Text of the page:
Required Listening:
Creedence Clearwater Revival – Born on the Bayou (1969)
John Fogerty – Blue Moon Swamp (Geffen, 2004)
Bobbie Gentry – Ode to Billie Joe (1967)
Lynyrd Skynyrd – Swamp Music (1974)
Jerry Reed – Amos Moses (1970)
Jim Stafford – Swamp Witch (1973)
Tail Gators – Swamp Rock (Wrestler Records, 1992)
The Ventures – Hawaii Five-O/Swamp Rock (One Way, 1996)
Tony Joe White – Polk Salad Annie (1969)

Wednesday, November 11, 2009

In Earth’s Diurnal Course

Today’s blog entry represents my 146th of this year, and 365th overall. Because it’s my 365th post—the number of days in a year, except when leap year makes it 366—I thought it appropriate to blog, briefly, about songs featuring the word “year” (not as a calendar year, but as a long ago season, a specific time in one’s life which invokes a powerful memory, or a generalized time period in one’s life) as well as songs about years. After all, one of my favorite British blues-rock bands is Ten Years After (the cover to 1968’s Undead is pictured) formed in November 1966 and named in honor of Elvis Presley (an idol of Alvin Lee’s), who popularized rock ‘n’ roll in the year 1956—a very good year indeed.

The Year As A Season:
David Bowie – Golden Years (Station to Station)
David Bowie – Five Years (The Rise and Fall of Ziggy Stardust and the Spiders From Mars)
Death Cab For Cutie – The New Year (Studio X Sessions EP)
George Jones – A Good Year For the Roses (A Good Year For The Roses: The Complete Musicor Recordings 1965-1971, Part 2)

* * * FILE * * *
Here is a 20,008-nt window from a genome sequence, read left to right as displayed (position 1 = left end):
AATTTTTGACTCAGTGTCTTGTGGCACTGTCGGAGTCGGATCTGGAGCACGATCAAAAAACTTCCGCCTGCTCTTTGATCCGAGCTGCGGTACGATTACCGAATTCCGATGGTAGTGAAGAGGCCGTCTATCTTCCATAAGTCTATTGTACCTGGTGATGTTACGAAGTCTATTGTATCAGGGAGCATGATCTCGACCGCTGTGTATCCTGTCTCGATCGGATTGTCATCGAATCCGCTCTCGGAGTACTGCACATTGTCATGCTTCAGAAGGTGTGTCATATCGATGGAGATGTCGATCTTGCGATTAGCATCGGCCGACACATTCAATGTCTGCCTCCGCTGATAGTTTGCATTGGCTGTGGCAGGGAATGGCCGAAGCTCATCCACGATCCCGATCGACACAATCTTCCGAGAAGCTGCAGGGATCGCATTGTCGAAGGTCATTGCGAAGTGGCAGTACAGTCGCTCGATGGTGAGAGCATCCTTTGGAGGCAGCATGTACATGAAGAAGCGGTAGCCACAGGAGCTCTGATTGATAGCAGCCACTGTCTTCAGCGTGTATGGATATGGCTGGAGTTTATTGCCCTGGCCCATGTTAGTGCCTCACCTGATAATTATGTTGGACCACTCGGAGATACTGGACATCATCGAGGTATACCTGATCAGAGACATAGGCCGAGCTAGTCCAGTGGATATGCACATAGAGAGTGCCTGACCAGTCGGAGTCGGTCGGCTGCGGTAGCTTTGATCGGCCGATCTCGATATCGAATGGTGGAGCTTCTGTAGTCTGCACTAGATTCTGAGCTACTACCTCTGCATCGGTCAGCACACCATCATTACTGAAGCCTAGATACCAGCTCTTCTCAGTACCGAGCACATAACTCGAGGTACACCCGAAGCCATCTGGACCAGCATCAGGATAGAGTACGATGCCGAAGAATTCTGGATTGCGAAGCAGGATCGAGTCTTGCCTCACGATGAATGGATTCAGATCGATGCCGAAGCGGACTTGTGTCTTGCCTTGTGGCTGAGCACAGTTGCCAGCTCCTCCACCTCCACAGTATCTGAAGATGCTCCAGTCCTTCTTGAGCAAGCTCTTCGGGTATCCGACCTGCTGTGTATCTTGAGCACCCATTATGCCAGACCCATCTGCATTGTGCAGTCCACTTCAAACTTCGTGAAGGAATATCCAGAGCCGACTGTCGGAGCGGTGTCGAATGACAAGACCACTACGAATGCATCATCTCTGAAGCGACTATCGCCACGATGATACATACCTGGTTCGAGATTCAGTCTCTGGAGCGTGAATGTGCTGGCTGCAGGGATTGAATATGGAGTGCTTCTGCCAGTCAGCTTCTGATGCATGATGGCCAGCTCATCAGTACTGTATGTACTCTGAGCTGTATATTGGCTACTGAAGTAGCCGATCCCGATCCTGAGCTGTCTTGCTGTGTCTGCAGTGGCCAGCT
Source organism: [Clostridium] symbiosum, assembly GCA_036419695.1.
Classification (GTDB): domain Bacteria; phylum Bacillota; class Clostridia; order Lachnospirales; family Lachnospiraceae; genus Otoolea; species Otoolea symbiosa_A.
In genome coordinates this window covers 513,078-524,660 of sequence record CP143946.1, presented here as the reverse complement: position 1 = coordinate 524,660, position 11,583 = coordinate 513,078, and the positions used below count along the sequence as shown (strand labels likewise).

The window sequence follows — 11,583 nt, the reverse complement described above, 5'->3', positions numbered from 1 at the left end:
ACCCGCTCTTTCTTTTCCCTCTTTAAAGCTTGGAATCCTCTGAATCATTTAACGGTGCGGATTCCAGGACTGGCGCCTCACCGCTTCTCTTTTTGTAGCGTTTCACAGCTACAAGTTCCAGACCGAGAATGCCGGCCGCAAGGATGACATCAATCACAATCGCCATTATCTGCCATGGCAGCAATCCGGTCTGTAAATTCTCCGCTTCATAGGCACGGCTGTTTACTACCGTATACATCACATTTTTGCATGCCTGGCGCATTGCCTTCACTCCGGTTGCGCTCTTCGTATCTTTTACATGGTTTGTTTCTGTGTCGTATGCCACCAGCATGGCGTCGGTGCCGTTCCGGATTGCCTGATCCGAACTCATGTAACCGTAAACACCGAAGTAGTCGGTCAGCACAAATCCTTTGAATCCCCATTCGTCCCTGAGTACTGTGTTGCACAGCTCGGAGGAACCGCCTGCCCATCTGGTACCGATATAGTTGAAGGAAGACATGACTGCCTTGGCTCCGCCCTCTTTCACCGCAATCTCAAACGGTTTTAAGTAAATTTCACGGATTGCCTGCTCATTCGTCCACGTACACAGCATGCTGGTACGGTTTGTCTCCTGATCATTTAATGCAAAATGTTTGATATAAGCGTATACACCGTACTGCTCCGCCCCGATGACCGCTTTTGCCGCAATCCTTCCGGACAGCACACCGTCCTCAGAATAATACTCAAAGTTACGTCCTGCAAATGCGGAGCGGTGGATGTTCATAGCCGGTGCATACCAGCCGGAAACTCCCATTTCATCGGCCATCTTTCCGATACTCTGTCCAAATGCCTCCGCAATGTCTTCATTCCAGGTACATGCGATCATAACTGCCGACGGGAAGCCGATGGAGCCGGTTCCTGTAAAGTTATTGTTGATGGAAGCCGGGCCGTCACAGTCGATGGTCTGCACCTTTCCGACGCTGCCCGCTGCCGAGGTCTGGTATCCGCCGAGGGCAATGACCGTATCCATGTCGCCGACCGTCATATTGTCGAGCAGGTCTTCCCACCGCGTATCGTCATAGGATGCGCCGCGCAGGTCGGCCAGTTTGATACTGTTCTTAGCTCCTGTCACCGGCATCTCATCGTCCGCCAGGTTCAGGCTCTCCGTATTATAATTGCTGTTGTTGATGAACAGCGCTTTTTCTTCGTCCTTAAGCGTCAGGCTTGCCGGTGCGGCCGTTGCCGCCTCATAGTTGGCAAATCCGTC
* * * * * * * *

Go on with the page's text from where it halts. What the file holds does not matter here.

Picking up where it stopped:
Norah Jones – Seven Years (Come Away With Me)
Van Morrison – Celtic New Year (Magic Time)
Frank Sinatra – It Was A Very Good Year (September of My Years)
Al Stewart – Year of the Cat (Year of the Cat)
U2 – New Year’s Day (War)
Zager & Evans – In The Year 2525 (Exordium & Terminus) (Billboard Top Pop Hits: 1969)

Songs About Years:
Bryan Adams – Summer Of ‘69 (Reckless)
Ryan Adams – 1974 (Rock N Roll)
David Bowie – 1984 (Diamond Dogs)
John Cale – Paris 1919 (Paris 1919)
The Clash – 1977 (Super Black Market Clash)
Robyn Hitchcock – 1974 (A Star For Bram)
Rickie Lee Jones – On Saturday Afternoons in 1963 (Rickie Lee Jones)
Paul McCartney & Wings – Nineteen Hundred And Eighty Five (Band On The Run)
Neutral Milk Hotel – Holland, 1945 (In The Aeroplane Over The Sea)
New Order – 1963 (Singles)
Harry Nilsson – 1941 (Aerial Pandemonium Ballet)
Josh Rouse – 1972 (1972)
Smashing Pumpkins – 1979 (Mellon Collie And The Infinite Sadness)
The Stooges – 1969 (The Stooges)
Prefab Sprout – Carnival 2000 (Jordan: The Comeback)
Prince – 1999 (1999)
Rush – 2112 (2112)
Frankie Valli & The Four Seasons – December 1963 (Oh What A Night) (Who Loves You)
The Who – 1921 (Tommy)